A chance meeting over coffee in Vancouver between a Frenchman living in Canada and an Englishman living in Australia led to The Last Train to Sugartown.
Actor, producer Michel Duran was looking for his next movie project and writer Ed Chatterton had a script which fitted the bill: a cool comedy drama able to be produced for under a million dollars. The script was a short written for the Australian ‘Tropfest’ film festival and was originally called Low Budget.
Ed then wrote a feature length script which became The Last Train to Sugartown. Shortly after a partnership between them was set up in Vancouver BC – Sugartown Media Inc. The movie is currently being set in Australia ...but is adaptable for several locations and has been written with that flexibility in mind.
The Last Train to Sugartown is a darkly comedic movie centered on the efforts of two struggling independent film-makers who embark on a series of robberies in a desperate attempt to raise funds for their movie. Harry and Oslo, aspiring independent film-makers, are in the middle of another unsuccessful attempt to raise capital to fund their movie, The Last Train to Sugartown. The shiny dreams of Hollywood both started out with have been reduced to the dispiriting reality of camping rough to save money and cold-calling reluctant dentists as potential investors. We meet them as they drift across countryside arguing about such important topics as which actors could convincingly play ‘man in a tent’, and how often Ryan Gosling gets his balls waxed.
While Oslo, the younger and more resilient of the two, takes a more laid back approach to life, Harry is almost at the end of his tether. For him, this really could be his last shot at redemption; might be, in fact, his personal last train to Sugartown.
The making of such a project requires various steps. It all started with assembling the vision of the film, the style, the atmosphere both with the characters and the locations.
At the moment the project is presented to various producers, directors as well as distributors both in Australia and in North America. The story by itself being very adaptable to both an Australian or North American backdrop. The idea being to forge artistic and business collaborations with like minded individuals and organizations.
That's been the cornerstone of this project so far: everyone we've involved has brought something to the table. When starting visuals, photographer Fang Tong and actors Nathanael Vass and Stephanie Izsak came on board. A stage adaptation has been written with the collaboration with Susan Bradley Smith, an award-winning poet, playwright and academic. Pat Davern, an Aria award-winning musician, Grinspoon guitarist and APRA-nominated songwriter of the year and a close collaborator of Ed Chatterton started on the score and soundtrack while early connections has been made with British singer-songwriter, Låpsley. On the producing side to develop the project in Australia, collaboration has started with Will Gammon and Jon Cox.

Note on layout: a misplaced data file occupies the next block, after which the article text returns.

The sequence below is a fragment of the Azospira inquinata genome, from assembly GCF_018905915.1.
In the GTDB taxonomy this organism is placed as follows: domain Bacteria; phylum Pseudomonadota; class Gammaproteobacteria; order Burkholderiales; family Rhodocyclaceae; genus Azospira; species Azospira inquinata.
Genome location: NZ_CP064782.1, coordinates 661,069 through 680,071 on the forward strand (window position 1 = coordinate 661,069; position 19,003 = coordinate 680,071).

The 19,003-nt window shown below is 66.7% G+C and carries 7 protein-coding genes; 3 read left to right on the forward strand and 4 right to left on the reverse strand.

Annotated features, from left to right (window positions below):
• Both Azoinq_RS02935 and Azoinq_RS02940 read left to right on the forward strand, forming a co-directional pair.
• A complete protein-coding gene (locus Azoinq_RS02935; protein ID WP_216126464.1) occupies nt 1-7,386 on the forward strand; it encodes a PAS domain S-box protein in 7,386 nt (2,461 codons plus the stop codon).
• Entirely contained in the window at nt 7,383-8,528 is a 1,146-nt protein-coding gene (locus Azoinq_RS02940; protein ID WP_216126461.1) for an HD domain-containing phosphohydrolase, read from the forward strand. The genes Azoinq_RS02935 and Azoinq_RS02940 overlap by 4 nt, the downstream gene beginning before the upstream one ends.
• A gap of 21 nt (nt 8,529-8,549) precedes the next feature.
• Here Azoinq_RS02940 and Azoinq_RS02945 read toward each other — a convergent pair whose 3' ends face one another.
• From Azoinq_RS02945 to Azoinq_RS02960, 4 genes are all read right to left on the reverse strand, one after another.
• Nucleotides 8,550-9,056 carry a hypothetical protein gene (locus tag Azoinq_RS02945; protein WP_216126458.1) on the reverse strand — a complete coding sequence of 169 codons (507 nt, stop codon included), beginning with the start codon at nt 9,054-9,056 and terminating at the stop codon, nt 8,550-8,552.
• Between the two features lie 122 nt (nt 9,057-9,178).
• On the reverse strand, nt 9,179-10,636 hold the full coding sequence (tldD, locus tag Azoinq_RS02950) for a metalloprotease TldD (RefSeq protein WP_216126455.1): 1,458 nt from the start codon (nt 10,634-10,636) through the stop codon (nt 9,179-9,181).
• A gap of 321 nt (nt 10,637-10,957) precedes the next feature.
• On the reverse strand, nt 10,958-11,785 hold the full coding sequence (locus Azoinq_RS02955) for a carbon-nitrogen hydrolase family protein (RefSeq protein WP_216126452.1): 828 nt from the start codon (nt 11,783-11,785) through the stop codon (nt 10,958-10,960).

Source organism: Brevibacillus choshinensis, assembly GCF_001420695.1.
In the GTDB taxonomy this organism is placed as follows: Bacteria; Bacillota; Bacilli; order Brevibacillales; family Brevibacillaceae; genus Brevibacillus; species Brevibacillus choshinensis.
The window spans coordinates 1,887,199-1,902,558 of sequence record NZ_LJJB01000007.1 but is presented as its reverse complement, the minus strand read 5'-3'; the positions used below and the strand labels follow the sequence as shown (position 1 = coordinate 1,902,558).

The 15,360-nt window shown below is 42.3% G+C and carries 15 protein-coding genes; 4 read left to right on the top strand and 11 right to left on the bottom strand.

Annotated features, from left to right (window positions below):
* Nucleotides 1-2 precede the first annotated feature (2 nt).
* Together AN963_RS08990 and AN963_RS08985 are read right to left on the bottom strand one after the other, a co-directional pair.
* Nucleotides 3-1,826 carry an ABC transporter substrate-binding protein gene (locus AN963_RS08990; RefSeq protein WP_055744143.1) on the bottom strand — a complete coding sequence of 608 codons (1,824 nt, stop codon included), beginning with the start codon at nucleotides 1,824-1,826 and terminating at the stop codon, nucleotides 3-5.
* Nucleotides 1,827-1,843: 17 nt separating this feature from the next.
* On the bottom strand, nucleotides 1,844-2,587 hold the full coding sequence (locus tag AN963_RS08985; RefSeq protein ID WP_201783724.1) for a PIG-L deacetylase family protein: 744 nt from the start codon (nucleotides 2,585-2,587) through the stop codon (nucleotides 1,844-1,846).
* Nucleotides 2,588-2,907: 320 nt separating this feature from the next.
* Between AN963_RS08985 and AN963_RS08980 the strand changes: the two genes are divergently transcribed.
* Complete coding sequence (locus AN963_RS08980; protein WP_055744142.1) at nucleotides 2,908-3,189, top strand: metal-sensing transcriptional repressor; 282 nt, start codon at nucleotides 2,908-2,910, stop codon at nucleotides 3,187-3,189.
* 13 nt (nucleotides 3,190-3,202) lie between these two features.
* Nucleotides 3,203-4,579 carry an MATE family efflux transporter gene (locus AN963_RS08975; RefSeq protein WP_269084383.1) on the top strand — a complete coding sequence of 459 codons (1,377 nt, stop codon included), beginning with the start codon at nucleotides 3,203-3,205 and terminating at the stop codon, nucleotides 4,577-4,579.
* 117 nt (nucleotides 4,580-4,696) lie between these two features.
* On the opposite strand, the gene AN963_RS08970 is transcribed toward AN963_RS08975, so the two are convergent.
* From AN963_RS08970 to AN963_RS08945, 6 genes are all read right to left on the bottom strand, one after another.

Content is king – In a recent article published in Indiewire, Distribution - the new reality, Paula Bernstein outlined contemporary trends which are causing seismic shifts in the way content providers go about their business. ‘Our binge watching, on-demand culture has become increasingly impatient and therefore less sensitive to how long a film might be in a theater or if it even has a theatrical run at all.’ What Bernstein calls a ‘new consumer mindset’ has pushed Netflix, Amazon, iTunes and others into becoming increasingly active as content providers. There is a hunger for content.
Why is the budget below $1M? According to a January 2017 Fox News article ‘despite big names, bigger budgets huge films are flopping at the box office.’ In contrast, movies typically made with a budget below the million dollar mark have a far stronger chance of making a return. With this in mind, Duran and Chatterton made the strategic choice to enter the market with a strong character and dialogue driven movie produced with no star attached. The shoot is entirely on location and with a flexible approach that builds in an ability to cope with change, in a way not accessible to movies with larger budgets. Our focus is centered on the premise that ‘content is king’. Indeed, The Last Train To Sugartown was scripted partly as a riposte to the idea that a large budget indicates quality. Backed by a coherent, cohesive and thoroughly embedded marketing & promotion strategy, The Last Train To Sugartown represents the new delivery reality outlined by Bernstein. As a financial partner, any investment becomes easier to recoup and with less risk attached.
Their message is simple: they have content, come get it.
Editor-in-chief and founder of the Frenchman Mag.